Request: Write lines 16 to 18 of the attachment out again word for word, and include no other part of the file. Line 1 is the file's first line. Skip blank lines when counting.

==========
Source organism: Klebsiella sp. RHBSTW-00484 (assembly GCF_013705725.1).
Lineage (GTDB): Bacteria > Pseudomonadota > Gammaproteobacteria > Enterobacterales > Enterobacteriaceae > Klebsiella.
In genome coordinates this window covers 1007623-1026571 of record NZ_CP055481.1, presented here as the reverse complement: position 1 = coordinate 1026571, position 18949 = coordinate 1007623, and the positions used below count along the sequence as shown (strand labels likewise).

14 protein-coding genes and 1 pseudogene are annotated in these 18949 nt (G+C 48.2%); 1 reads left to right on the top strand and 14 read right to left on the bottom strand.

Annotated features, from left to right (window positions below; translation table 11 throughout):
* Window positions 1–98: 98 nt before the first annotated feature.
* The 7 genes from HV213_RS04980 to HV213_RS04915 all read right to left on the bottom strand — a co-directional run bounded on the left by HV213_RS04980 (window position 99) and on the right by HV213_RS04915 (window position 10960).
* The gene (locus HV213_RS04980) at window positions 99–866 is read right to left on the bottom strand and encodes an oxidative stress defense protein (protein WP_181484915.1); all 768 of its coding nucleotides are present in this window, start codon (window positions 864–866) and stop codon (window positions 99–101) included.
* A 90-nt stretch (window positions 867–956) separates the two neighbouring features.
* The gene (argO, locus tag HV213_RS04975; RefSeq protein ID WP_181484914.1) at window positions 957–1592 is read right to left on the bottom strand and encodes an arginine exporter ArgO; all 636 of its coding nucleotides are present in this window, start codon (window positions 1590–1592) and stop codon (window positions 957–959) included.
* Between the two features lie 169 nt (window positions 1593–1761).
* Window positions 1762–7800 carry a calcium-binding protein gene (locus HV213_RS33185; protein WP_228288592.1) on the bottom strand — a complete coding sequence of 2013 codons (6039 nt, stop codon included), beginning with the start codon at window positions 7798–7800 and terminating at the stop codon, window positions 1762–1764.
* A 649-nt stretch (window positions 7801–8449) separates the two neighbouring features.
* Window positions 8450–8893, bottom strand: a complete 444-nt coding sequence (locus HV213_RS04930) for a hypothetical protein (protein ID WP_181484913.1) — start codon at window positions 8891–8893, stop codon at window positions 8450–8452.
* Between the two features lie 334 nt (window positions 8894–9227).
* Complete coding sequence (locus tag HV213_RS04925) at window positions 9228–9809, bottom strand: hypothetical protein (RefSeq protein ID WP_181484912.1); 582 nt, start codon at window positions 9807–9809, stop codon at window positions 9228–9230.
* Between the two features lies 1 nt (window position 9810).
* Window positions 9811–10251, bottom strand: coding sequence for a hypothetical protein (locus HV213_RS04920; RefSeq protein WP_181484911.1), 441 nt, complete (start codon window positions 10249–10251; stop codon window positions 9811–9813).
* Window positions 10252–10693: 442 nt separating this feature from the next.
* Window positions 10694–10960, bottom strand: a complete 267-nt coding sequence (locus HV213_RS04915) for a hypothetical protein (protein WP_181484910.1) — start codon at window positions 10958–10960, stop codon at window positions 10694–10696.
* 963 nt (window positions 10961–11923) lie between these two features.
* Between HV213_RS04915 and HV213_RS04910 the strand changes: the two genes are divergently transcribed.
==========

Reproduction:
* Complete coding sequence (locus tag HV213_RS04925) at window positions 9228–9809, bottom strand: hypothetical protein (RefSeq protein ID WP_181484912.1); 582 nt, start codon at window positions 9807–9809, stop codon at window positions 9228–9230.
* Between the two features lies 1 nt (window position 9810).
* Window positions 9811–10251, bottom strand: coding sequence for a hypothetical protein (locus HV213_RS04920; RefSeq protein WP_181484911.1), 441 nt, complete (start codon window positions 10249–10251; stop codon window positions 9811–9813).